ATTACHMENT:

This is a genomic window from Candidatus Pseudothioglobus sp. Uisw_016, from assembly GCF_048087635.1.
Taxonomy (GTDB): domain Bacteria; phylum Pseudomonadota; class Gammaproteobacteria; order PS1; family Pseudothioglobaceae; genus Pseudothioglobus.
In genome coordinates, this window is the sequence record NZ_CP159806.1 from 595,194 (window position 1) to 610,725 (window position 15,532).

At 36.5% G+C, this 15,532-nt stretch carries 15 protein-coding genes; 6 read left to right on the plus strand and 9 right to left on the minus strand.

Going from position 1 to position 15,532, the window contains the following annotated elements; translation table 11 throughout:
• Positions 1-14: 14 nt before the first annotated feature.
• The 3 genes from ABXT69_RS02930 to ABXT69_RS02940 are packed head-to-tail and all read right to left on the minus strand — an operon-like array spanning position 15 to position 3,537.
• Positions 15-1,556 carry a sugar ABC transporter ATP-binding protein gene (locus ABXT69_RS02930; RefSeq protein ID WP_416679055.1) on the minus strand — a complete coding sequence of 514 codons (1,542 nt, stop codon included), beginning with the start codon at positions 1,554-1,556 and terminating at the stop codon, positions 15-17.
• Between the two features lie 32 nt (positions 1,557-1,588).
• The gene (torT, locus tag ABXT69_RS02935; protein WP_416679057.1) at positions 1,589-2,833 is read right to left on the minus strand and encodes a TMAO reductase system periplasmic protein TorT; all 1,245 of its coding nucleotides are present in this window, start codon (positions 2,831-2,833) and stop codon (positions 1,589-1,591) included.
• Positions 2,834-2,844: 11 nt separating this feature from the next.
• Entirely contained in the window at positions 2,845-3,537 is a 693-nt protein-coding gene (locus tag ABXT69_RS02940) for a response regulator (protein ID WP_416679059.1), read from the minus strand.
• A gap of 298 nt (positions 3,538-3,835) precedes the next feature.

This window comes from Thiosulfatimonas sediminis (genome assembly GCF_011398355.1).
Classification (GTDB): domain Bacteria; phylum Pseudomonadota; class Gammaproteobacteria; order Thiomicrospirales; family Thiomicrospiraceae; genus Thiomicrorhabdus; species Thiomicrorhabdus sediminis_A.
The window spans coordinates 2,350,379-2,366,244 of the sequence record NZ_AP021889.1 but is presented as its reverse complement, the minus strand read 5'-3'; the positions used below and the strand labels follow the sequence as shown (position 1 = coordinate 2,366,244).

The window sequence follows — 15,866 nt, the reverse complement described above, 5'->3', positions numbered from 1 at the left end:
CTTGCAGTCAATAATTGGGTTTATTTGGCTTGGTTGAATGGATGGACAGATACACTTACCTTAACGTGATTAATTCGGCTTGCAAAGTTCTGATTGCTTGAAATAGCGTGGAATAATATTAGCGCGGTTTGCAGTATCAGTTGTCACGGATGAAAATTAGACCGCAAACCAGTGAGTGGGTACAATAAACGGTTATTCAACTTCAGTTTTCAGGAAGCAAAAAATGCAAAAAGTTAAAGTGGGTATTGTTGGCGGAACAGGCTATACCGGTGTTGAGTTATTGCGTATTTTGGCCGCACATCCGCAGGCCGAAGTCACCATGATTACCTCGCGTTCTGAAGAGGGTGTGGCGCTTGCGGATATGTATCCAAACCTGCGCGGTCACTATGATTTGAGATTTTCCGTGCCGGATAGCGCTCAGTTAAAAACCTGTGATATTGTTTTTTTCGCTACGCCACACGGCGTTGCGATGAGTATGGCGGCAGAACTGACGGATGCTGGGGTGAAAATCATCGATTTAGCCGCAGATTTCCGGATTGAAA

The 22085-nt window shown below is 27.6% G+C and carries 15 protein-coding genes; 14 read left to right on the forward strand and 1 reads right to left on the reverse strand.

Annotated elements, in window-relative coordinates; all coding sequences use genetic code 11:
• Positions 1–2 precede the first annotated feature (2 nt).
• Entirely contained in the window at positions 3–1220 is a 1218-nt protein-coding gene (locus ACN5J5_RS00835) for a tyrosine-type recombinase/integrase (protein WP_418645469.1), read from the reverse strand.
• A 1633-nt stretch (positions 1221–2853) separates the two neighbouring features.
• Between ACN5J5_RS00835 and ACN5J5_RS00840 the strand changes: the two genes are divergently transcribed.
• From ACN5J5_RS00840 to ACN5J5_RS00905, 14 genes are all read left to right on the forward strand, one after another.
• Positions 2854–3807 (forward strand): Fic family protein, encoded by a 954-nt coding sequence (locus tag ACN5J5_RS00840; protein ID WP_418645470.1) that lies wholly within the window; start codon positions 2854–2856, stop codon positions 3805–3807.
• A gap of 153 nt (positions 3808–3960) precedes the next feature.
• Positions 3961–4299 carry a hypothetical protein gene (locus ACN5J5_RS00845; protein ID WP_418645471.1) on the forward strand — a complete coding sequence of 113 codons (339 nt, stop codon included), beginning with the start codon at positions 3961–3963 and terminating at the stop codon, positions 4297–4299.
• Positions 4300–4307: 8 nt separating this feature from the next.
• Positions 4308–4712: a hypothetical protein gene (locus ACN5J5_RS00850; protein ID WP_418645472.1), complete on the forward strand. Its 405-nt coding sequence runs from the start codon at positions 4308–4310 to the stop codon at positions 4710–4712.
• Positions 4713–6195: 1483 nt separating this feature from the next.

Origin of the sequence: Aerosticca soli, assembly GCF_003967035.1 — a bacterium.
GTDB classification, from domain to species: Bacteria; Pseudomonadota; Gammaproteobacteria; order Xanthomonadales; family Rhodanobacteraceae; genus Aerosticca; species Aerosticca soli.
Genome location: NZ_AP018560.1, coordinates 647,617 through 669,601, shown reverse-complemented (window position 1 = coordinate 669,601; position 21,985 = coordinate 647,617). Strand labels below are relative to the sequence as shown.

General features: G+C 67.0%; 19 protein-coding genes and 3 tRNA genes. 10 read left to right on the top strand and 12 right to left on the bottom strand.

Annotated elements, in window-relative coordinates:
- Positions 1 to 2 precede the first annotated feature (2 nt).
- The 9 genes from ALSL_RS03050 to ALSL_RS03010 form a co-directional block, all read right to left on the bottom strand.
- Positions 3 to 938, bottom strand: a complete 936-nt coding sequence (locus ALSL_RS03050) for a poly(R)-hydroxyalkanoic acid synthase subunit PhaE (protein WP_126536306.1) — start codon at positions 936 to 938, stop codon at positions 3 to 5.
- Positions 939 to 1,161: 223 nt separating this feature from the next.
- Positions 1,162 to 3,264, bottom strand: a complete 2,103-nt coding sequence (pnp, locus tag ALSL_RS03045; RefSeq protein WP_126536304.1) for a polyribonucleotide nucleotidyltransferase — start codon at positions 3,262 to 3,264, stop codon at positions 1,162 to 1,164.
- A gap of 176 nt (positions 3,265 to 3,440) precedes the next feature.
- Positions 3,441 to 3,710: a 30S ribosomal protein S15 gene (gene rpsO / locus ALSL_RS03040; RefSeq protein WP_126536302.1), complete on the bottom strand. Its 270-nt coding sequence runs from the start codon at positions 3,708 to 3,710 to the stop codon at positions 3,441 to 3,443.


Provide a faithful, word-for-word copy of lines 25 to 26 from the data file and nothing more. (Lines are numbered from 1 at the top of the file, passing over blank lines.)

• From ACN5J5_RS00840 to ACN5J5_RS00905, 14 genes are all read left to right on the forward strand, one after another.
• Positions 2854–3807 (forward strand): Fic family protein, encoded by a 954-nt coding sequence (locus tag ACN5J5_RS00840; protein ID WP_418645470.1) that lies wholly within the window; start codon positions 2854–2856, stop codon positions 3805–3807.